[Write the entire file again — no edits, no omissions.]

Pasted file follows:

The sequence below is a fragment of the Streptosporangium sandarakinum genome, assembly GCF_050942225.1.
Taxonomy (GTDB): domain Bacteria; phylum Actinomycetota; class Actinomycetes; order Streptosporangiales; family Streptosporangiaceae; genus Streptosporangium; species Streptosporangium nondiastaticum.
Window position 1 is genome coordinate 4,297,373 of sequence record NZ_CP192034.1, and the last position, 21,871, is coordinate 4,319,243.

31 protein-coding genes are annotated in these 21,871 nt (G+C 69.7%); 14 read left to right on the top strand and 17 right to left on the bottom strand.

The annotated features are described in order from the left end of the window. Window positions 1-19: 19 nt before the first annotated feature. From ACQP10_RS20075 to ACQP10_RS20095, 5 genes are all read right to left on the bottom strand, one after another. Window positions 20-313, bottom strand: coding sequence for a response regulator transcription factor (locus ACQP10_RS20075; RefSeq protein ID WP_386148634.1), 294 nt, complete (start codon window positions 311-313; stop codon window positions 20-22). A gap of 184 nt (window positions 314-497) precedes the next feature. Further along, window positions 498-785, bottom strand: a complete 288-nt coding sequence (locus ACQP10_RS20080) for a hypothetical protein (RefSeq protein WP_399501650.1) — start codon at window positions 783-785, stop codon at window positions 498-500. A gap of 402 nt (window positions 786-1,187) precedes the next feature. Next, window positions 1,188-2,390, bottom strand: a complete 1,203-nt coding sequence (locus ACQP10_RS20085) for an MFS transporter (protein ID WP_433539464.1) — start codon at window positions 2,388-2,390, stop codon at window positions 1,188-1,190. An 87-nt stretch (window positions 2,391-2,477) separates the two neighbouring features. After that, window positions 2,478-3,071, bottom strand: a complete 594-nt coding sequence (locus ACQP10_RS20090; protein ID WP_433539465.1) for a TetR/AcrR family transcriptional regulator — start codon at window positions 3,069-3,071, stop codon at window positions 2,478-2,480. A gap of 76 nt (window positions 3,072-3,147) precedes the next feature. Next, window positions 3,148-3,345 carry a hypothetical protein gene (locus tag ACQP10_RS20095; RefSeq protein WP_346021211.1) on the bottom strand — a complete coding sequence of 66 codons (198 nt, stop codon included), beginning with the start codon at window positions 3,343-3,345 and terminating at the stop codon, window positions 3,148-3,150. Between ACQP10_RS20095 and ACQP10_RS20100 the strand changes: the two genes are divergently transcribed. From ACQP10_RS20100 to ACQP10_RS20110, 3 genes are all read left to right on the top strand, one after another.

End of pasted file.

The sequence below is a fragment of the Streptosporangium sandarakinum genome, assembly GCF_050942225.1.
Taxonomy (GTDB): domain Bacteria; phylum Actinomycetota; class Actinomycetes; order Streptosporangiales; family Streptosporangiaceae; genus Streptosporangium; species Streptosporangium nondiastaticum.
Window position 1 is genome coordinate 4,297,373 of sequence record NZ_CP192034.1, and the last position, 21,871, is coordinate 4,319,243.

31 protein-coding genes are annotated in these 21,871 nt (G+C 69.7%); 14 read left to right on the top strand and 17 right to left on the bottom strand.

The annotated features are described in order from the left end of the window. Window positions 1-19: 19 nt before the first annotated feature. From ACQP10_RS20075 to ACQP10_RS20095, 5 genes are all read right to left on the bottom strand, one after another. Window positions 20-313, bottom strand: coding sequence for a response regulator transcription factor (locus ACQP10_RS20075; RefSeq protein ID WP_386148634.1), 294 nt, complete (start codon window positions 311-313; stop codon window positions 20-22). A gap of 184 nt (window positions 314-497) precedes the next feature. Further along, window positions 498-785, bottom strand: a complete 288-nt coding sequence (locus ACQP10_RS20080) for a hypothetical protein (RefSeq protein WP_399501650.1) — start codon at window positions 783-785, stop codon at window positions 498-500. A gap of 402 nt (window positions 786-1,187) precedes the next feature. Next, window positions 1,188-2,390, bottom strand: a complete 1,203-nt coding sequence (locus ACQP10_RS20085) for an MFS transporter (protein ID WP_433539464.1) — start codon at window positions 2,388-2,390, stop codon at window positions 1,188-1,190. An 87-nt stretch (window positions 2,391-2,477) separates the two neighbouring features. After that, window positions 2,478-3,071, bottom strand: a complete 594-nt coding sequence (locus ACQP10_RS20090; protein ID WP_433539465.1) for a TetR/AcrR family transcriptional regulator — start codon at window positions 3,069-3,071, stop codon at window positions 2,478-2,480. A gap of 76 nt (window positions 3,072-3,147) precedes the next feature. Next, window positions 3,148-3,345 carry a hypothetical protein gene (locus tag ACQP10_RS20095; RefSeq protein WP_346021211.1) on the bottom strand — a complete coding sequence of 66 codons (198 nt, stop codon included), beginning with the start codon at window positions 3,343-3,345 and terminating at the stop codon, window positions 3,148-3,150. Between ACQP10_RS20095 and ACQP10_RS20100 the strand changes: the two genes are divergently transcribed. From ACQP10_RS20100 to ACQP10_RS20110, 3 genes are all read left to right on the top strand, one after another.